Step Seven of How to Pass the Bar Exam:
Take Bar Exam Practice Tests
A key component of studying for the bar exam is taking practice tests under real testing conditions! In this post, we provide step-by-step instructions on how to take a bar exam practice test!
How to take bar exam practice tests
Step one: figure out the format of your bar exam
In most states, the bar exam is a two-day test consisting of a multiple-choice portion and a written portion. The multiple-choice portion of the bar exam is written by the National Conference of Bar Examiners (NCBE) and is identical in all jurisdictions. The written portion can vary from jurisdiction to jurisdiction. For instance, some jurisdictions include a performance test which requires examinees to complete a “lawyerly task.” Some jurisdictions also include some combination of Multistate Essay Exam essays and state-specific essays. Check out the NCBE’s website for specific information regarding what is included on the bar exam in your jurisdiction.
Once you know the components of the bar exam, figure out how they are administered. Under normal timed circumstances, the multiple-choice portion is generally administered in two three-hour sessions, with each session consisting of 100 questions. The written portion of the bar exam can vary widely from state to state, but the Uniform Bar Exam (UBE), for instance, administers the written portion in two three-hour sessions: one consisting of two performance tests and the other session consisting of six 30-minute essays.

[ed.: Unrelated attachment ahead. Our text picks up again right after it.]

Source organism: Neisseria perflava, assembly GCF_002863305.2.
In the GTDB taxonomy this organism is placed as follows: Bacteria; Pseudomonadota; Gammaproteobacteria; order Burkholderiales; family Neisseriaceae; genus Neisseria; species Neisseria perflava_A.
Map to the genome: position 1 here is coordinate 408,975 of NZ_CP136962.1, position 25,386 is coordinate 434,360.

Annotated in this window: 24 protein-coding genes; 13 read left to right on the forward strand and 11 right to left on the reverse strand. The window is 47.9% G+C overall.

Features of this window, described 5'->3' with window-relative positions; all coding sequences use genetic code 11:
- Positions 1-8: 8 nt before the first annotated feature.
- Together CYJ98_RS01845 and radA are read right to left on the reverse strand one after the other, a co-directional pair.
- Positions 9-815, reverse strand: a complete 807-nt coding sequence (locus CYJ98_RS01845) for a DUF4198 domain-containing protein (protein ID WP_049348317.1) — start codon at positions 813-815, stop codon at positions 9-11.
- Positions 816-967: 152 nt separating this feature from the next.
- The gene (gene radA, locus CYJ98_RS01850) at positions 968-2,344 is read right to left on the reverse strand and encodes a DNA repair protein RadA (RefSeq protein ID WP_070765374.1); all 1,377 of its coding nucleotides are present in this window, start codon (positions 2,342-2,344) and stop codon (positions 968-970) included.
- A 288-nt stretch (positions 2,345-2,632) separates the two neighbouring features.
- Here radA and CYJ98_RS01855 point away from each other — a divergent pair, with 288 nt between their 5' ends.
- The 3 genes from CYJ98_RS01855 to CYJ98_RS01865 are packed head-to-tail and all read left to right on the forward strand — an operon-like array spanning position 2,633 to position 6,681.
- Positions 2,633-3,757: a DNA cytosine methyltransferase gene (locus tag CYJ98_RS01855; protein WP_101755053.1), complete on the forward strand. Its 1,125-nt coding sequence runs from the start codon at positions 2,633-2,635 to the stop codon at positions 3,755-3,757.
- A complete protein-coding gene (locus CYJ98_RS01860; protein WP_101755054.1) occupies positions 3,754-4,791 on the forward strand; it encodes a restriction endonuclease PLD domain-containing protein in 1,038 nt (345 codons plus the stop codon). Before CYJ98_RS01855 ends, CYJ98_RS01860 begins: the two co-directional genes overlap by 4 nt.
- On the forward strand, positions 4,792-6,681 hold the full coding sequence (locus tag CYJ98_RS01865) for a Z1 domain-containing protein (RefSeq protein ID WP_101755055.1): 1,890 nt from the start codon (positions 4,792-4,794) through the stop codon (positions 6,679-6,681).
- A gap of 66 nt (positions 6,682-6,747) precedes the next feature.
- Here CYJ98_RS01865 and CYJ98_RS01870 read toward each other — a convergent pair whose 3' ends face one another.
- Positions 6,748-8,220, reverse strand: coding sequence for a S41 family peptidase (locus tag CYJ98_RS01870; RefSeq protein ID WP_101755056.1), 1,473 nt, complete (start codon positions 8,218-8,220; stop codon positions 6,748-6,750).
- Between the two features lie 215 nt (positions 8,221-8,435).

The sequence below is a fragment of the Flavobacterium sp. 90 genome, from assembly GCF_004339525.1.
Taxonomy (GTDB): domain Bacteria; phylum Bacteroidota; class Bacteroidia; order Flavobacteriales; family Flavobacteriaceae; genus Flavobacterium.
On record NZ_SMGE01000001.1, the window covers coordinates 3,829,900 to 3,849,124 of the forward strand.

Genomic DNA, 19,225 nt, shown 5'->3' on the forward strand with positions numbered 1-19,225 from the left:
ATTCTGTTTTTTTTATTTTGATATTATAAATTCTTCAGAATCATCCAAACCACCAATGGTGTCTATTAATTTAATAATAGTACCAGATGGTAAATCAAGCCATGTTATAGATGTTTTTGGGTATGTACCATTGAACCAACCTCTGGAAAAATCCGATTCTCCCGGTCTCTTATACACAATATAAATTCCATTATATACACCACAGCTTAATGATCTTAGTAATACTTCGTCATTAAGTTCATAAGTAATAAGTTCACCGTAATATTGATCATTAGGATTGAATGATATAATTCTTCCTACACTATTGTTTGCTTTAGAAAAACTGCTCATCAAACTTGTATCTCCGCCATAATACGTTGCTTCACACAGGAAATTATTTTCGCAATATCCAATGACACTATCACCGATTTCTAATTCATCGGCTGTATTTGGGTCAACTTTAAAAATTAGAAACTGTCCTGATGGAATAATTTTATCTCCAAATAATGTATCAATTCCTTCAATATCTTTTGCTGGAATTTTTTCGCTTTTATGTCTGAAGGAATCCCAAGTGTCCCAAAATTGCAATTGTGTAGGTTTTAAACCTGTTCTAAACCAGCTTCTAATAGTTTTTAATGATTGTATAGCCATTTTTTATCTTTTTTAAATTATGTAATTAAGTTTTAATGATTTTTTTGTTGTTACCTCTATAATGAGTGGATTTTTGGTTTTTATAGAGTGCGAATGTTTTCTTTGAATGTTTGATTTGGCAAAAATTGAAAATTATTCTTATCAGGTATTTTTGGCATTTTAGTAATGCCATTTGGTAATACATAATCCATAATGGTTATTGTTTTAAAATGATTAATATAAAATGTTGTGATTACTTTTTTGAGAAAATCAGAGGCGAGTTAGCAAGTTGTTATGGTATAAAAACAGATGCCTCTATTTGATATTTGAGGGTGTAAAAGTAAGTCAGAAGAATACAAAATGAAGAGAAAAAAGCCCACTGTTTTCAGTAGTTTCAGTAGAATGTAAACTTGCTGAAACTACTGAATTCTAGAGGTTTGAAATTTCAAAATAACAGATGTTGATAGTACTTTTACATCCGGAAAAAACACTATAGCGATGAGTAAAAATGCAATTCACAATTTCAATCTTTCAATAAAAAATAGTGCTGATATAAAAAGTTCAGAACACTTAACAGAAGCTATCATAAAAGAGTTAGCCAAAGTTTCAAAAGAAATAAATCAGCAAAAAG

Once you know this, you are ready to replicate exam conditions!
Step two: determine the scope of your practice test
Taking mini tests
Taking a practice test may seem like a daunting task, but you don’t have to set aside two full days to complete a full test all at once.
Instead, you can take smaller tests that consist of a portion of what an actual test would be (which is why it is important to understand the format of your test in step one!).
You may want to take multiple practice tests throughout the time you are studying for the bar exam to increase your performance and efficiency on the exams. For instance, each week, you may take a mini test that incorporates a portion of the exam. In one week, you can take a test of 100 multiple-choice questions. During week two, you can take a test consisting of six essays. In week three, you can take a test composed of one or two timed performance tests (or you can take another essay test with different subjects if your jurisdiction does not include a performance test).
These mini tests will be beneficial in the following ways:
- They will help you build up your confidence
- You can ensure your timing is on track
- You can dedicate ample time to review right when the mini test is over (thereby getting the most out of the experience)
- You can do other study tasks that day (i.e., you don’t have to dedicate an entire day to a mini test)
Taking a full two- (or three-) day practice exam
Some students get nervous if they do not replicate the full two-day (or three day!) bar exam experience in the exact manner in which the test is given. That is, some students want to take a full day of multiple-choice (six hours) and a full day of essays (generally six hours).
This is not necessary for everyone, but we do recommend you replicate a full practice exam if:
- You are extremely nervous about the bar exam and replicating the exact exam would give you peace of mind
- You struggle with sitting for long periods at a time so want to make sure you can do it
- You struggle with timing/fatigue, particularly after a long day of taking exams, so practice is beneficial
The pros of taking a full practice test are: